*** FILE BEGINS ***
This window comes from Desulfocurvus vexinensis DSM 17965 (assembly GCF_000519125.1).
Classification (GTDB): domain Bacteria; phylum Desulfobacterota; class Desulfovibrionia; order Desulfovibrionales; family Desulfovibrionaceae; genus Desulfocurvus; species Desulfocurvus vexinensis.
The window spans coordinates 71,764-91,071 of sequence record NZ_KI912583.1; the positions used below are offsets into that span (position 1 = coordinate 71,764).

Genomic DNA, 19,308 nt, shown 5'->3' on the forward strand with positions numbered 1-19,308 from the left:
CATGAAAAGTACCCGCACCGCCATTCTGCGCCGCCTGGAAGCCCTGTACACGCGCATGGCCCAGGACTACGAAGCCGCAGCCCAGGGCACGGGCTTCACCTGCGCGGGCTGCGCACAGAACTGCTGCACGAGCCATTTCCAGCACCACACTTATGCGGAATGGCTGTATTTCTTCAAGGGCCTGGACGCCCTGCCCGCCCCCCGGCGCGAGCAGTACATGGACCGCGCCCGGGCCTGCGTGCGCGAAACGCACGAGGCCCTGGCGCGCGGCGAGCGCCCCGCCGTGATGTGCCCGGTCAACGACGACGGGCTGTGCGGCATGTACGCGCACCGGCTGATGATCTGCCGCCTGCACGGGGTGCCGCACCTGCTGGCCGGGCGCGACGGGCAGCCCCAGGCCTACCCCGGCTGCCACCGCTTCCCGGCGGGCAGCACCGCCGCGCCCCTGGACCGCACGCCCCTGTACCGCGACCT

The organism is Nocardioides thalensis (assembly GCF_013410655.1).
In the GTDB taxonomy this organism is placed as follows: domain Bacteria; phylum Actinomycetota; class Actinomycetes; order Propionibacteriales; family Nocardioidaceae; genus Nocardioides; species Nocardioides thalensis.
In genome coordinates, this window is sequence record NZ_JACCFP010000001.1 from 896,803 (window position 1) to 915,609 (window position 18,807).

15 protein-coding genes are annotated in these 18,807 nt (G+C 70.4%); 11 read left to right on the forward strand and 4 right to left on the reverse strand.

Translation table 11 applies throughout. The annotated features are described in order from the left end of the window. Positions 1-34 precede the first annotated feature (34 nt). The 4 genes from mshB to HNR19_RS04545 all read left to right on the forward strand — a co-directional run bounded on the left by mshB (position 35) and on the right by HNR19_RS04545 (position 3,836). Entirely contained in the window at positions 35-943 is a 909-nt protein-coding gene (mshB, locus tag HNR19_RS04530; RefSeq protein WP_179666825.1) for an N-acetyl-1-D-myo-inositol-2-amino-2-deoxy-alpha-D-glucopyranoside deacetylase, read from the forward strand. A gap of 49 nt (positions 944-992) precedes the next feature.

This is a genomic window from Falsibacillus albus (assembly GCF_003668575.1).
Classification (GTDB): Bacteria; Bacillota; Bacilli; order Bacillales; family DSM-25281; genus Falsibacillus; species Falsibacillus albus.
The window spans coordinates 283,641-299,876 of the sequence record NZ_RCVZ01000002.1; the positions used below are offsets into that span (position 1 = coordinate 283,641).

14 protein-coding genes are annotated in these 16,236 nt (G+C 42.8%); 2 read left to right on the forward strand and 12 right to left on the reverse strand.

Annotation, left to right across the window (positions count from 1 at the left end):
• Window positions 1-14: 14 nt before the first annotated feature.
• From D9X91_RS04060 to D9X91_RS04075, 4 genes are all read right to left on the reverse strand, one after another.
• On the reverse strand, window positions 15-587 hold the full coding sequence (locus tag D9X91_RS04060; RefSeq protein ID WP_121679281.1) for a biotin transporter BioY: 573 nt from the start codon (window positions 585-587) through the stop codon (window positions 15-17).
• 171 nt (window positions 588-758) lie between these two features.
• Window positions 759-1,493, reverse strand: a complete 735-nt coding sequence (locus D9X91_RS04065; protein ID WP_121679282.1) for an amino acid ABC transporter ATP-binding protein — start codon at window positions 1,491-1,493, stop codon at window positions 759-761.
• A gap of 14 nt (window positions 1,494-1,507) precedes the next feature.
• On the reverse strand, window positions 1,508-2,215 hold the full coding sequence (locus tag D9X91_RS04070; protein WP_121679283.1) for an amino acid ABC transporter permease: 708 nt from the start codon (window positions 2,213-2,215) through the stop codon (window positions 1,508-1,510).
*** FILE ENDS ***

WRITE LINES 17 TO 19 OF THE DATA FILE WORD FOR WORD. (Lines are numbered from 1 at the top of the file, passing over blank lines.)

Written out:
• From D9X91_RS04060 to D9X91_RS04075, 4 genes are all read right to left on the reverse strand, one after another.
• On the reverse strand, window positions 15-587 hold the full coding sequence (locus tag D9X91_RS04060; RefSeq protein ID WP_121679281.1) for a biotin transporter BioY: 573 nt from the start codon (window positions 585-587) through the stop codon (window positions 15-17).
• 171 nt (window positions 588-758) lie between these two features.